How one jeweler struck a viral chord with sci-fi designs
“Jewelry 2.0”: It’s how Paul Michael Bierker describes Paul Michael Design, his tech-ified workshop and retail space in Lawrenceville, Pa. “Most of our production is done right in the middle of the showroom. We even have an active 3-D printer,” says Bierker, “printing out parts all day long.” Bierker began his career in graphic design, but an inspiring professor, Stephen Saracino, turned him on to jewelry fabrication while he was at SUNY Buffalo State. Now the tech-savvy Bierker is near Internet-famous for his astoundingly creative sci-fi designs. His “geek jewelry” borrows imagery and motifs from comic icons, Star Trek, and Star Wars, without skimping on impeccable artisanship, fine metals, and gemstones. One ring depicts a miniature Han Solo helplessly encased in carbonite; another depicts Wonder Woman’s iconic gold belt. “I’m blessed because I’ve done so much custom work,” he says. “I have a lot of practice thinking outside the box.” In other words, the Force is with him.
How do your customers react to all the tools in your shop?
People tend to keep tech behind the curtain so people don’t know what’s going on. We tend to bring it in whether the [consumer] likes it or not. We like to share our passion for looking to the future. Sometimes we do great things. And sometimes we fail miserably!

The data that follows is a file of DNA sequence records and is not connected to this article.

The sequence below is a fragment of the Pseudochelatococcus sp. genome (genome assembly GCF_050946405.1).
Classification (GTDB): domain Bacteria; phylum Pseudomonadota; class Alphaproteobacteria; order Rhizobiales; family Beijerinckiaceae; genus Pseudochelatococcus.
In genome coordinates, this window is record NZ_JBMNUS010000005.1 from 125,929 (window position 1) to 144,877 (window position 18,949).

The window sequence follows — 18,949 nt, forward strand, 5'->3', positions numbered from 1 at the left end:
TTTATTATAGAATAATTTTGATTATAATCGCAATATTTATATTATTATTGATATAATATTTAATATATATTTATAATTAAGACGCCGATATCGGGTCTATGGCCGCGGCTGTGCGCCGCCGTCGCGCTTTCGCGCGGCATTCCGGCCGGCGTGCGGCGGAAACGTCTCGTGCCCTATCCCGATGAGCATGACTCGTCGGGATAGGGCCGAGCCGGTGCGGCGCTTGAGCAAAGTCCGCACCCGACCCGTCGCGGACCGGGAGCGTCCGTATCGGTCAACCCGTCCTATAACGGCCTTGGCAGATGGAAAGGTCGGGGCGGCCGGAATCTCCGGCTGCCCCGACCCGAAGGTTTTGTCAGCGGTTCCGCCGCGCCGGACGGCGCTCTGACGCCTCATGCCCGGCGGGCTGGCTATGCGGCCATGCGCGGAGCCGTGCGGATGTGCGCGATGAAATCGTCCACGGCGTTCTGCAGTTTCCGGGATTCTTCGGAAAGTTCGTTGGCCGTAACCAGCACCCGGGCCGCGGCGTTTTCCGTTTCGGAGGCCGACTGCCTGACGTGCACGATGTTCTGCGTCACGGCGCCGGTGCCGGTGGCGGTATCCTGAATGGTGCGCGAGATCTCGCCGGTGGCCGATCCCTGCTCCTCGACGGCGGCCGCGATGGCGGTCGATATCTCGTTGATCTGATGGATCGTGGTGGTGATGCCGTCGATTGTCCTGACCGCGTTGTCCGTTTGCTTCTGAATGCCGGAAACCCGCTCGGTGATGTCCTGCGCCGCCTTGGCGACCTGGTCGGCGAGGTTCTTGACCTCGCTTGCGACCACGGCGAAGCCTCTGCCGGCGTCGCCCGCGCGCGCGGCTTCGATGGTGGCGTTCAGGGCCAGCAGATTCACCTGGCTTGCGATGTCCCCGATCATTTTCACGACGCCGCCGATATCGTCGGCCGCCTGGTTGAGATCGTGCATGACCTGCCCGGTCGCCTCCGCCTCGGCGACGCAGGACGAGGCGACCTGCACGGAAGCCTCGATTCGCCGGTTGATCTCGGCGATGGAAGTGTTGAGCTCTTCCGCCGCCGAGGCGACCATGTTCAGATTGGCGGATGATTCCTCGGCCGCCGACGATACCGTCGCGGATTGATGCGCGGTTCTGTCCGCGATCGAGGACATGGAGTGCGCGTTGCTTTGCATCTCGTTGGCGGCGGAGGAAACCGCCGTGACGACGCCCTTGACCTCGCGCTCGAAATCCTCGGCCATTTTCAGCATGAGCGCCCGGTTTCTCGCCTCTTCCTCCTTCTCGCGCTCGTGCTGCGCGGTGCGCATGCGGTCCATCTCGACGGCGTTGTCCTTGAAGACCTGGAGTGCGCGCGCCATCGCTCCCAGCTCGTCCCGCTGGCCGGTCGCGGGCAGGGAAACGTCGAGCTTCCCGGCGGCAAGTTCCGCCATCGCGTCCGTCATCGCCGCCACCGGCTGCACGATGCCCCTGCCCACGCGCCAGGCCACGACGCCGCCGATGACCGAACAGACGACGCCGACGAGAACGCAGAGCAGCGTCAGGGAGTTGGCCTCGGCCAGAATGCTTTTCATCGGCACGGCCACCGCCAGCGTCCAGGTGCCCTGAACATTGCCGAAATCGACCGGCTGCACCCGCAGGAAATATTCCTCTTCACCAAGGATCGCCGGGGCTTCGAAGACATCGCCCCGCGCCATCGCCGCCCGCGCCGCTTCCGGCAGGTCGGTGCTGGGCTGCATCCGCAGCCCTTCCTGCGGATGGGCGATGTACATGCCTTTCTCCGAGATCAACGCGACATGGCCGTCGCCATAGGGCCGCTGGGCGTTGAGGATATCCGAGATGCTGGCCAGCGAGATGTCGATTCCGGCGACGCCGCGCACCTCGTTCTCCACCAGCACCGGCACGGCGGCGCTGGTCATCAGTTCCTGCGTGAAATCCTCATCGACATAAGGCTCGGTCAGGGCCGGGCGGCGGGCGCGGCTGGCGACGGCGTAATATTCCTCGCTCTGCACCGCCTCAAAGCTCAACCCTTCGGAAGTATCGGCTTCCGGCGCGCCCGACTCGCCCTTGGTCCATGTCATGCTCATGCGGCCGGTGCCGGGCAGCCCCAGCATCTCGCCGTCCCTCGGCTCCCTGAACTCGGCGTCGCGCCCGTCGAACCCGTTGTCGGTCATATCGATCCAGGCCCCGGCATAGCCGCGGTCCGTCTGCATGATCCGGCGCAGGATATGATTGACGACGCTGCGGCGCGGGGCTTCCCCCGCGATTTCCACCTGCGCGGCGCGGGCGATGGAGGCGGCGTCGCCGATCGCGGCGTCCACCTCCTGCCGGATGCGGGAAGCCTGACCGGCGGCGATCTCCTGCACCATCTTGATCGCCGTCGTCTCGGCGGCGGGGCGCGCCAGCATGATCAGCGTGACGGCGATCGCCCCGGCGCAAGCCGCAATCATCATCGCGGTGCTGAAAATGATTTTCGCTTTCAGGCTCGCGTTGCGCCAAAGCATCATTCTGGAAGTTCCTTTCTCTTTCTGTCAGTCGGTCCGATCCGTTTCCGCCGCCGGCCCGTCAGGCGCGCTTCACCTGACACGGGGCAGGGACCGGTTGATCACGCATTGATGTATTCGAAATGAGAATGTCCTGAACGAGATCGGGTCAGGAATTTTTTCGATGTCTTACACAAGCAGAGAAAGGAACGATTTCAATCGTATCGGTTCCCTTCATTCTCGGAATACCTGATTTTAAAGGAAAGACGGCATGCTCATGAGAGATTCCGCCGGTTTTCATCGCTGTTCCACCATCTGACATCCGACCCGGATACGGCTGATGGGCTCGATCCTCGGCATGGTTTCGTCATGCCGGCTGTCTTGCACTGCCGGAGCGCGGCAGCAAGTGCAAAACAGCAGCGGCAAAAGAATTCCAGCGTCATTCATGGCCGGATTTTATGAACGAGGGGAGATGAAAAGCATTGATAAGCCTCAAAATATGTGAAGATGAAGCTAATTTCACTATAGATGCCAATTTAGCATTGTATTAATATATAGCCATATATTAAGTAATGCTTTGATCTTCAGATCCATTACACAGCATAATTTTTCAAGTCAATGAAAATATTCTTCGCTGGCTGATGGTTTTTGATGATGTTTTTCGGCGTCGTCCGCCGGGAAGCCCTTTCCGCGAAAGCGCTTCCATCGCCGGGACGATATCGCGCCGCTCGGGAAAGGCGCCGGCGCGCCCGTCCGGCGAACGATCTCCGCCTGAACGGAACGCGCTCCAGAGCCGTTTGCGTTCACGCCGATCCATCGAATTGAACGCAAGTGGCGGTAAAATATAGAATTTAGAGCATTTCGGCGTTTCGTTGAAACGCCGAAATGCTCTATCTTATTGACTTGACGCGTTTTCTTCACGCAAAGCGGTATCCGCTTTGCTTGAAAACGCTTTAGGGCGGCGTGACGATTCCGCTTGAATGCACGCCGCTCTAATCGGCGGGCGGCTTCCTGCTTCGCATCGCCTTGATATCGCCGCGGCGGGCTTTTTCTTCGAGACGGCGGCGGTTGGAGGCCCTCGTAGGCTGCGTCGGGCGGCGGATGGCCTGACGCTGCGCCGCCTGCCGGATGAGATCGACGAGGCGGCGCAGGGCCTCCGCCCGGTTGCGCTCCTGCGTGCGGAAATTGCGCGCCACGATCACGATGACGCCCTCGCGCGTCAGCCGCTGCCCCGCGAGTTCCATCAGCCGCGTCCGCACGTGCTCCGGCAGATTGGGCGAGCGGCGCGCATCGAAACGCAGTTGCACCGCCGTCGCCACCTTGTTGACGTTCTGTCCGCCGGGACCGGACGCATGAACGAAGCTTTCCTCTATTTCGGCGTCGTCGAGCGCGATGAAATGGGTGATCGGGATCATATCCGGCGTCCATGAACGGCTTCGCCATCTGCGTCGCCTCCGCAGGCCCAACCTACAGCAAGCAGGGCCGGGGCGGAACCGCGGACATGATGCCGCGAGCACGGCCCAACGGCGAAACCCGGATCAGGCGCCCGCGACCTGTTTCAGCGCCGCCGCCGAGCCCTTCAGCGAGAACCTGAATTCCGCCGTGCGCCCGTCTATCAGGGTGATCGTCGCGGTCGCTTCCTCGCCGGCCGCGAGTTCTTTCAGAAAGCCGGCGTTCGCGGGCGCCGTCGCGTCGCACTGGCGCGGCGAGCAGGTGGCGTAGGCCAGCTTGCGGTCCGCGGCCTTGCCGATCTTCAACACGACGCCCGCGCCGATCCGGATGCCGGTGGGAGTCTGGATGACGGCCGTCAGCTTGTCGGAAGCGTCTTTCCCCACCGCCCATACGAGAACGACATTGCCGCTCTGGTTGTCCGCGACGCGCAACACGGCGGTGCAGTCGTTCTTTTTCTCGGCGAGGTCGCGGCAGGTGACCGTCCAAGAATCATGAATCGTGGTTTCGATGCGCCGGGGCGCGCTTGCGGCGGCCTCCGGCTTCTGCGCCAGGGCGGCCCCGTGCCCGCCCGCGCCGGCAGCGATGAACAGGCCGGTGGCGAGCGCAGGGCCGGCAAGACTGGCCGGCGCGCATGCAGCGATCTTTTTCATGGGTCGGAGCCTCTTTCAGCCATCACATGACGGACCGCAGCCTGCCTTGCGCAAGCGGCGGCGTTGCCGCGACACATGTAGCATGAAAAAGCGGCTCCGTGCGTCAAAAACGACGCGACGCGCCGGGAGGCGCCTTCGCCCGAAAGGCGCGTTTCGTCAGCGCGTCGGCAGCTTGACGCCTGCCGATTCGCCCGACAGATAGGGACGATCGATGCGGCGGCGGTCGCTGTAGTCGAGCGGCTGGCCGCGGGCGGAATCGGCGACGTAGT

How has staying abreast of fabrication technology helped you do your job?
When I began to embrace technology, I realized this is where I belong. Ideas come to me so rapidly; I can’t focus on sitting down for a week and carving one wax. I need to be able to focus on 10 pieces a week. The technology we have allows me to constantly be experimenting. And it’s all about giving people what they want. One of our biggest pleasures is our ability to make something for almost anyone. You can come in with two rocks from the moon and say, “Dude, do something with this.” And we’ll say, “No problem.” As a custom jeweler, you don’t sit down and listen to what people want and turn around and give them what you’re able to design. I have to reinvent myself for each customer. If I don’t, I’m going to be cranking out the same old crap.
What tools do you use most often?
We use 3Design CAD, 3D-Coat, Gemvision Matrix, ZBrush. We like to play. We have an Adobe Creative suite because corporate jewelry is one of our bedrock businesses. I utilize photorealistic rendering often just to sell—and to sell to people around the world. The key to that, though, is the guys at the bench have to live up to the expectations of the photorealistic image. The Old World craftsmanship is still there. If you can’t deliver at the bench, you’re dead. You’re never going to replace hand-engraving with a computer. It needs to be touched by a human.
How did you start making the sci-fi jewelry?
I’m a big geek myself. I was doing this ring for this guy back in the day, and together we conceived the first R2-D2 ring. It was a ridiculous design—we custom-cut every single stone; the process took forever. That went a little viral, and I said, “I think we need to take this wider.” We try to make the designs cool and fashionable and different. We have a Star Trek ring that you’d never know was Star Trek unless you were a hard-core fan. I have to be careful to not step on intellectual property, but we like to take the essence and interpret it. This whole jewelry design thing is not a static process; it doesn’t go from A to Z. It may start at G. I let the product drive me.
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